Author site: www.sophiemasson.org
STEPHEN HART, author of The Lighthouse at Pelican Rock
Stephen Hart was born in Singapore to English parents, and emigrated from England with his family when he was seven. Stephen has a PhD in archaeology and spent several years in Jordan running archaeological digs. He is still regarded as one of the world experts on Edomite pottery.
He moved from archaeology to computer programming and has worked in computer gaming, embroidery machines and racecourse totes. He now works for a major Australian telco. He is an accomplished jazz musician (sax and piano). He is married to Australian author Pamela Freeman and they live with their son in Sydney’s inner west.
The Lighthouse at Pelican Rock is Stephen’s first children’s book.
SIMON HIGGINS, author of Tomodachi: The Forest of the Night
Simon Higgins is a former police officer, prosecutor and private investigator specialising in murder cases. A martial artist and published author with an international career spanning over 20 years and 14 novels published in several languages, he has also been an Australian Government Ambassador for Asia Literacy and an Endeavour Award Recipient, funded by his country to live and study in China. Simon was the first westerner to pen an interactive Visual Novel published in both Chinese and English. In 2008 he competed in Kyoto, Japan, in the annual Taikai, the world championships of the sword art Iaido, held on a mountaintop before a Japanese prince. Simon placed fifth. When not working on novels or teaching around the world, he leads a professional team writing an animated series for Chinese TV.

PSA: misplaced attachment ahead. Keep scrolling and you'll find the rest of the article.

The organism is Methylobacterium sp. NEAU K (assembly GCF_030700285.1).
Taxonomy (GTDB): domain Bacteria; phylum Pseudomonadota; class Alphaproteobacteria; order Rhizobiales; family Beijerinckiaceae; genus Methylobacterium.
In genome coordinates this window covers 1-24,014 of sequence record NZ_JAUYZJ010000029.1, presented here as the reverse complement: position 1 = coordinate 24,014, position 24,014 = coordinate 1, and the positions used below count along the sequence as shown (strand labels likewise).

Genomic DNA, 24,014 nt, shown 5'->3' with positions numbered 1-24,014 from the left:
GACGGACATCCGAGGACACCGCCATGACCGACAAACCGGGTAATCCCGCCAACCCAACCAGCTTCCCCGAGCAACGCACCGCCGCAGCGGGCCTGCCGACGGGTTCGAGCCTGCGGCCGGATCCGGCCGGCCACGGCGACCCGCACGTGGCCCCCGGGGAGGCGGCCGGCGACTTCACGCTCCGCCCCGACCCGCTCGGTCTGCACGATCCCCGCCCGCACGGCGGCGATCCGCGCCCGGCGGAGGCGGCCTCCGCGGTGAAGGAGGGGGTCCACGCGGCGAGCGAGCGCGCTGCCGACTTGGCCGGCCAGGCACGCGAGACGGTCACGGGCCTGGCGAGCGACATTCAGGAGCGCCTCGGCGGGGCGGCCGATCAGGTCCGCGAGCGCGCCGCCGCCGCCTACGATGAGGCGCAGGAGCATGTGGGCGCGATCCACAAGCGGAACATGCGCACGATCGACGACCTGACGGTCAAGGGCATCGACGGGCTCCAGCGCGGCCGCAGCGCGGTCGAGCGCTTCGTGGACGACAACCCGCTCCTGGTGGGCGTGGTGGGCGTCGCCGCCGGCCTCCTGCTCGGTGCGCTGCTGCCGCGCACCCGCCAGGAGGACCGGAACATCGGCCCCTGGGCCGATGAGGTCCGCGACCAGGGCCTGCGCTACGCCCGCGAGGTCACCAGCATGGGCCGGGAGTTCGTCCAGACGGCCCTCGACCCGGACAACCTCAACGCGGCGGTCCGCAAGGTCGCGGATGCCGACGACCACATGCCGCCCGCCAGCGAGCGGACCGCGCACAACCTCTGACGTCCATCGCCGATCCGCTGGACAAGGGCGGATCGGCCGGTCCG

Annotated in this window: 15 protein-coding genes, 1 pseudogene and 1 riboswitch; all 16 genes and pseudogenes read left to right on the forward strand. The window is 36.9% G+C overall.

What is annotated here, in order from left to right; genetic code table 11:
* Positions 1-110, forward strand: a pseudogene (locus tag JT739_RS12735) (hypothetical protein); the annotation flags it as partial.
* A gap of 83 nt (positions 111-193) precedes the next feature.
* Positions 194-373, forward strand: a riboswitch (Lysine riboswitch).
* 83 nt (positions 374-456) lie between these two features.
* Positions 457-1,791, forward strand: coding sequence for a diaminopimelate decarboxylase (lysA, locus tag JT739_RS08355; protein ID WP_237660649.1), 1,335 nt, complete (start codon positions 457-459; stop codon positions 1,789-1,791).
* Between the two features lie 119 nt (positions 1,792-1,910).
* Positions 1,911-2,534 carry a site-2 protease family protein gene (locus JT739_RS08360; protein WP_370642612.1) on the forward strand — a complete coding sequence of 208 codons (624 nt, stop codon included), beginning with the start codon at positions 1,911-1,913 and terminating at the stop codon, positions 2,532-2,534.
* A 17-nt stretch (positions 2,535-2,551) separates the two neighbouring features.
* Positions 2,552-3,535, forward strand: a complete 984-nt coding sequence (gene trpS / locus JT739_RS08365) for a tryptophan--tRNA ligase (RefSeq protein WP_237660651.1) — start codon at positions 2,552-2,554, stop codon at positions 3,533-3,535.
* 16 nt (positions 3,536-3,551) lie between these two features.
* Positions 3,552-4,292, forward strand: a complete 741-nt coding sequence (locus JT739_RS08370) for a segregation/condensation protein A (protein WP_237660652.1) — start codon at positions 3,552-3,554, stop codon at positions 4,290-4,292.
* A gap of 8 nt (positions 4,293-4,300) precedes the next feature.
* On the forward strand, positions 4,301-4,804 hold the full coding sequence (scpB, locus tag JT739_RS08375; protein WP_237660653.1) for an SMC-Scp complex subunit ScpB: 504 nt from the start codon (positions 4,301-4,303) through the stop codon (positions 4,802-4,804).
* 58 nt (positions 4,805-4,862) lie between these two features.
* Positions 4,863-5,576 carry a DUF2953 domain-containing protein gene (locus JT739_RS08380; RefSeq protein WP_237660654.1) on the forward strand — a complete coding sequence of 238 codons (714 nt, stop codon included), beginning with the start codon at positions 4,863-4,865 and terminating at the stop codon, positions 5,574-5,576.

Jenny Blackford, author of The Girl in the Mirror(winner of the 2020 Davitt Award for Best Children’s Crime Novel)